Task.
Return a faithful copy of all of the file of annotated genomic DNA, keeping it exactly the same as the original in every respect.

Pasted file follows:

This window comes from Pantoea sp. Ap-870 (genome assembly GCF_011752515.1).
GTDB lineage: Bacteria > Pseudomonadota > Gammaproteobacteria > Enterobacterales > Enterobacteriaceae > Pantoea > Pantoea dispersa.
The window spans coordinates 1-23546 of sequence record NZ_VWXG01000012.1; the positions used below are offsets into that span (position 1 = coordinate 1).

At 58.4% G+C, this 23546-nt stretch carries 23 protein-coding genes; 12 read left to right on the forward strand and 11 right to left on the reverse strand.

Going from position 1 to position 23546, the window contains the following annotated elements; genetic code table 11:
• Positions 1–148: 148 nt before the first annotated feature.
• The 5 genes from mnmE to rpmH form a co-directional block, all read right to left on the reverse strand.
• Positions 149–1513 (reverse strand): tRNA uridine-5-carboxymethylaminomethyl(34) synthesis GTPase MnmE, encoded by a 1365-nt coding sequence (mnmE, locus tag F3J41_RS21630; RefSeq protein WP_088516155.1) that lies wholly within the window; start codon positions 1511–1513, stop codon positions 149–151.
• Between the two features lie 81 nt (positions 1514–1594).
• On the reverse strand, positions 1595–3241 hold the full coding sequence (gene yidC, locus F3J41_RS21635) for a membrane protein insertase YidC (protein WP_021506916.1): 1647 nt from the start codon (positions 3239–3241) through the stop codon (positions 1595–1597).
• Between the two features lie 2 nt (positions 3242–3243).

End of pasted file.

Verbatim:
This window comes from Pantoea sp. Ap-870 (genome assembly GCF_011752515.1).
GTDB lineage: Bacteria > Pseudomonadota > Gammaproteobacteria > Enterobacterales > Enterobacteriaceae > Pantoea > Pantoea dispersa.
The window spans coordinates 1-23546 of sequence record NZ_VWXG01000012.1; the positions used below are offsets into that span (position 1 = coordinate 1).

At 58.4% G+C, this 23546-nt stretch carries 23 protein-coding genes; 12 read left to right on the forward strand and 11 right to left on the reverse strand.

Going from position 1 to position 23546, the window contains the following annotated elements; genetic code table 11:
• Positions 1–148: 148 nt before the first annotated feature.
• The 5 genes from mnmE to rpmH form a co-directional block, all read right to left on the reverse strand.
• Positions 149–1513 (reverse strand): tRNA uridine-5-carboxymethylaminomethyl(34) synthesis GTPase MnmE, encoded by a 1365-nt coding sequence (mnmE, locus tag F3J41_RS21630; RefSeq protein WP_088516155.1) that lies wholly within the window; start codon positions 1511–1513, stop codon positions 149–151.
• Between the two features lie 81 nt (positions 1514–1594).
• On the reverse strand, positions 1595–3241 hold the full coding sequence (gene yidC, locus F3J41_RS21635) for a membrane protein insertase YidC (protein WP_021506916.1): 1647 nt from the start codon (positions 3239–3241) through the stop codon (positions 1595–1597).
• Between the two features lie 2 nt (positions 3242–3243).